San Diego County’s decision to permit visitor-serving wineries by right has survived CEQA and general plan challenges. San Diego Citizenry Group v. County of San Diego, 219 Cal. App. 4th 1 (2013). Deferring to the county’s decision to encourage such wineries – despite their unavoidable environmental impacts – by eliminating use permit requirements, the court upheld the EIR that analyzed the change. The court also approved an accompanying general plan amendment, which prioritized development of wineries over protection of “environmentally constrained areas.”
The Ordinance. As of 2006, all visitor-serving wineries in two county agricultural zones required discretionary conditional use permits. The county board of supervisors decided to encourage winery development. After a four-year process, the county adopted zoning ordinance and general plan amendments allowing boutique wineries by right, without a discretionary zoning permit, and thus without environmental review unless the winery activity necessitated some other type of discretionary approval. The ordinance imposed many restrictions on the wineries, including minimum local grape requirements, parking requirements, and prohibitions on parties and amplified music. Despite these restrictions, the county’s EIR identified 22 significant unavoidable environmental impacts of the change to air quality, biological resources, cultural resources, hydrology and water quality, noise, transportation and water supply/groundwater supply.
CEQA Claims. The petitioner’s first argument was that the county board of supervisors had not made a “preliminary policy determination” regarding the project’s objectives at the beginning of the CEQA process, and therefore the drafters of the EIR could not rely on the EIR’s stated project objectives. The court rejected this argument, noting that the board of supervisors had in fact specifically directed staff to develop an ordinance that would include, among other uses, “By-Right Boutique Wineries.”
Focusing on this project objective, the court dismissed the petitioner’s challenges to the EIR’s discussion of mitigation measures and alternatives, holding that the EIR was not required to examine any mitigation or alternative that would defeat the objective of encouraging the wine industry by streamlining the approval process and permitting boutique wineries by right.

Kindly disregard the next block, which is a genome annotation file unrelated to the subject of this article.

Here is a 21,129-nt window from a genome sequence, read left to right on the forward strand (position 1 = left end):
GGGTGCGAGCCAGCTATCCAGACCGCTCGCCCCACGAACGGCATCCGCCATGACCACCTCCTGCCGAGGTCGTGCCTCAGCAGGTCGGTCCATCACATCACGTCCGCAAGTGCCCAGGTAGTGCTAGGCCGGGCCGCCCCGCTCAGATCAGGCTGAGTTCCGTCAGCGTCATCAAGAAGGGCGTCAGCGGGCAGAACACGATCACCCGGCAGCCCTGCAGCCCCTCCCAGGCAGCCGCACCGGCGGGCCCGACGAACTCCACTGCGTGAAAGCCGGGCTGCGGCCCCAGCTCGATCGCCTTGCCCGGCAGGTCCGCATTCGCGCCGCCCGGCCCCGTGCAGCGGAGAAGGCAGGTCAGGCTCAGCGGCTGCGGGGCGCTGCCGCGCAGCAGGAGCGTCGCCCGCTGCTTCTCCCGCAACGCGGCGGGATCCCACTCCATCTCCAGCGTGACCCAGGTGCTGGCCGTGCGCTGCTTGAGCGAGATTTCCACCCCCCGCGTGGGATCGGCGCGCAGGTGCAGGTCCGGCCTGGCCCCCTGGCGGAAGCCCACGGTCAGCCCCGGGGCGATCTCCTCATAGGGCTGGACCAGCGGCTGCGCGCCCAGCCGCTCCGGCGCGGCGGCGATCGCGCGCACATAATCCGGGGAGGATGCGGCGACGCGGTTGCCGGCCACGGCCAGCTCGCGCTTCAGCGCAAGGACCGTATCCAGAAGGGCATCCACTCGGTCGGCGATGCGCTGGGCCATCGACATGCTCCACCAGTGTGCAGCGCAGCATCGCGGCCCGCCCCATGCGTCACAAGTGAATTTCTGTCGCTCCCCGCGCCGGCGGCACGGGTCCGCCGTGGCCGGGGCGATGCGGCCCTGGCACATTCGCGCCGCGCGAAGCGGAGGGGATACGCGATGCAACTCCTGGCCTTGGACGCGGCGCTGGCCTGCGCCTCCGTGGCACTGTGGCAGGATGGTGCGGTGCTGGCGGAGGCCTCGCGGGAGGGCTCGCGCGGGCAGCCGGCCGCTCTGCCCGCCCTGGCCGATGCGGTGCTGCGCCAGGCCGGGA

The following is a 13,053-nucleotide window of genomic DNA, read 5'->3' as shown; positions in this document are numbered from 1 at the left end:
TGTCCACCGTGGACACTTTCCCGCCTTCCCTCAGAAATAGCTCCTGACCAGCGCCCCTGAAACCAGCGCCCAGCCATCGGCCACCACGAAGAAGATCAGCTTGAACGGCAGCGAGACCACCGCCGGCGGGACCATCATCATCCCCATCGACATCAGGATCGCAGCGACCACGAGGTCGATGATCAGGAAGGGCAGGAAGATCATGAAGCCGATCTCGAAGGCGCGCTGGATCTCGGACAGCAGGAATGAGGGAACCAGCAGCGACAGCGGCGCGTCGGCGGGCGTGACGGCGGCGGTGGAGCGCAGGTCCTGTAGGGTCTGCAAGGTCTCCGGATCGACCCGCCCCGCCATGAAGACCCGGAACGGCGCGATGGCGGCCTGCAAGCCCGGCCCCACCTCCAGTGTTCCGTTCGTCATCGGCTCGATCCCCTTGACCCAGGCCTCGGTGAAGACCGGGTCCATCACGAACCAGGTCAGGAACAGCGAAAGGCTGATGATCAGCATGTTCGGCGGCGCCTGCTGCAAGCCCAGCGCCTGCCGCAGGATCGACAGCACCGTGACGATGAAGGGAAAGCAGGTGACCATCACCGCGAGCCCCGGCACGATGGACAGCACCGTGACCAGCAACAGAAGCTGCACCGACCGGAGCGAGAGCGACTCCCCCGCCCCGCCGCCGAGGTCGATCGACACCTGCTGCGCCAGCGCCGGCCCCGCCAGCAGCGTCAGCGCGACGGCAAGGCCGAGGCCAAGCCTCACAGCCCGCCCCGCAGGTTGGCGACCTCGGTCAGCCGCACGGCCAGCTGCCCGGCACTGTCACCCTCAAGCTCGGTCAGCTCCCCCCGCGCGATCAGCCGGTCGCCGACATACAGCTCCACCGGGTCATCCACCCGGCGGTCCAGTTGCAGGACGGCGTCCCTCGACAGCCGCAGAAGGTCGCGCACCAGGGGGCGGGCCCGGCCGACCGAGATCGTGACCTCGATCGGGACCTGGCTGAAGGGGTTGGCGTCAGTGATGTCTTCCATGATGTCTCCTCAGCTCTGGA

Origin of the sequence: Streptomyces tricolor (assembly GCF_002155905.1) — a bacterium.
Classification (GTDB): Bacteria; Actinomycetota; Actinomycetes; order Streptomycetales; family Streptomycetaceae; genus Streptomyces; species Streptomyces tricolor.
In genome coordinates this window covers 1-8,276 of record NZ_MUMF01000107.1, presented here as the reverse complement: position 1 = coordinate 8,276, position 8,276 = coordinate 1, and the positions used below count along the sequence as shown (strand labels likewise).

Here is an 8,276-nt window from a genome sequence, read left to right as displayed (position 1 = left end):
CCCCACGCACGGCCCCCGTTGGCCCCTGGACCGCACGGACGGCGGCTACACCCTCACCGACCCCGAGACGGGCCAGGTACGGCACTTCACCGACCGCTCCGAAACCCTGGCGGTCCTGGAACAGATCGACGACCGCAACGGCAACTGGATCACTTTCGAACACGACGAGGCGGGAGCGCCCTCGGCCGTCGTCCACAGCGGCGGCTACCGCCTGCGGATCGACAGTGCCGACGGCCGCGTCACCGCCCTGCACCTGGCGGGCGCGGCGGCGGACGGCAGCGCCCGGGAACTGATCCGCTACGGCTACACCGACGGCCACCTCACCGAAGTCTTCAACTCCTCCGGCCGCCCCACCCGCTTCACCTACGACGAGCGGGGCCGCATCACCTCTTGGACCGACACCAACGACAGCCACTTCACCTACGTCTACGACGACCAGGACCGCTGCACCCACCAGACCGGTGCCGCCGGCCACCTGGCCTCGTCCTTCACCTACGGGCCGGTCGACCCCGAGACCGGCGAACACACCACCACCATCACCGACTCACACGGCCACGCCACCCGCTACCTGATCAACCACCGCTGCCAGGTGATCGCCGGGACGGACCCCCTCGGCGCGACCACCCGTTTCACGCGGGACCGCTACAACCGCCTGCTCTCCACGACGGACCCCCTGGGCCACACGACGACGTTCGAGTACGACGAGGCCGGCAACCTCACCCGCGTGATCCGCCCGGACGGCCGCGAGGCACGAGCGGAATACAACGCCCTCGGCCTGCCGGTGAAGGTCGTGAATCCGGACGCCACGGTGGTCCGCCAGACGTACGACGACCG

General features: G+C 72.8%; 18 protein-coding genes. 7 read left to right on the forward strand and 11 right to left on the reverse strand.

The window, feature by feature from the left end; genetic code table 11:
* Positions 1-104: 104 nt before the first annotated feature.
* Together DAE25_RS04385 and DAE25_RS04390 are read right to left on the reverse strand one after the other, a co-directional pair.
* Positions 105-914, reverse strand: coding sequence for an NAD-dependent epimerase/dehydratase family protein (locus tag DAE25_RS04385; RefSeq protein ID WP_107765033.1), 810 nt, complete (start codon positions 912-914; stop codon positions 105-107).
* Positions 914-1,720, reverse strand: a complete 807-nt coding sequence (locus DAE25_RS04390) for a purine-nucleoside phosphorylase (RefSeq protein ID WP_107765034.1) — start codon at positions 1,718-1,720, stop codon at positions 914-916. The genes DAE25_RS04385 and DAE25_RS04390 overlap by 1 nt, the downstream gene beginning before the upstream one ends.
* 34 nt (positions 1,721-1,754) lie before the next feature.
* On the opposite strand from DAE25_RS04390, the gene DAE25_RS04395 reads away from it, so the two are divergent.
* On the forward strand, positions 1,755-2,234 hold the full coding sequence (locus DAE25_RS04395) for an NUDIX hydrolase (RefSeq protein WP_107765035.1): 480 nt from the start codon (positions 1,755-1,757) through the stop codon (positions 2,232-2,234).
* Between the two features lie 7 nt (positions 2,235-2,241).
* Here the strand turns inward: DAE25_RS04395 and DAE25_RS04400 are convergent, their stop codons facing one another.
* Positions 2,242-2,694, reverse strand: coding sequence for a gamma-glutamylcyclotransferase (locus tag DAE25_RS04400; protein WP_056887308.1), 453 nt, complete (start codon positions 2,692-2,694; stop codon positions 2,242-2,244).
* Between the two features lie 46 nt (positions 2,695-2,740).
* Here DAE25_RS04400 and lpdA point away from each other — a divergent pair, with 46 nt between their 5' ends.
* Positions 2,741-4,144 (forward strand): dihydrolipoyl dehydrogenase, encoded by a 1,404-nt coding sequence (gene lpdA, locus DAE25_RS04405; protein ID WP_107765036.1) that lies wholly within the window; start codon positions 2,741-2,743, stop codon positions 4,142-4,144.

The court also upheld the adequacy of the EIR’s analysis of traffic and water supply impacts. Ruling that an EIR for a large-scale zoning amendment need not be as specific as an EIR for a particular development project, the court found that the EIR’s effort to predict future winery growth based on survey data was adequate, as was the EIR’s projection of traffic generation from wineries, which was based on data from three existing wineries in the region.
As for water supply, the court rejected the argument that the EIR’s analysis did not meet the standard set by the California Supreme Court in Vineyard Area Citizens for Reasonable Growth v. City of Rancho Cordova. A “conceptual” EIR, such as for a general plan amendment or a county-wide zoning amendment, the court held, “meets Vineyard’s requirements by identifying the likely source of water for new development, noting the uncertainties involved, and discussing measures being taken to address the situation in the foreseeable future.” Citing the EIR’s reliance on water source data, water use information from existing wineries in the county, a project goal to encourage crops such as grapes that use less water than other crops, and water use information from other counties with wine industries, the court held that the EIR’s inability to predict how many by-right wineries might develop was not fatal, even though unmitigated significant impacts to water supplies might result.
General Plan Claim. Through a general plan amendment, the county exempted by-right wineries from a general plan provision requiring environmental review for projects within “environmentally constrained areas.” Citing the great deference courts afford to an agency’s determination that a project is consistent with its own general plan, and case law holding that agencies must be allowed to weigh and balance their general plan policies, the court held the petitioner did not show the county’s amendment created a general plan inconsistency.
Costs of Hearing Transcripts. Some lead agencies facing CEQA litigation prepare transcripts of numerous public hearings on the project and include those transcripts in the administrative record for the convenience of the court and the parties. In this case, the court held that transcripts of hearings held prior to the final hearing on the project need not be included in the record, under Public Resources Code section 21167.6(e)(4), because the transcripts were not presented to the board of supervisors prior to that body’s decision. Accordingly, the court held that the county could not recover from the petitioner the cost of preparing those transcripts.
The San Diego Citizenry case confirms a city or county’s ability, with adequate CEQA documentation, to establish uses by right as a matter of policy, despite significant, and not entirely predictable, environmental impacts of implementing the new policy.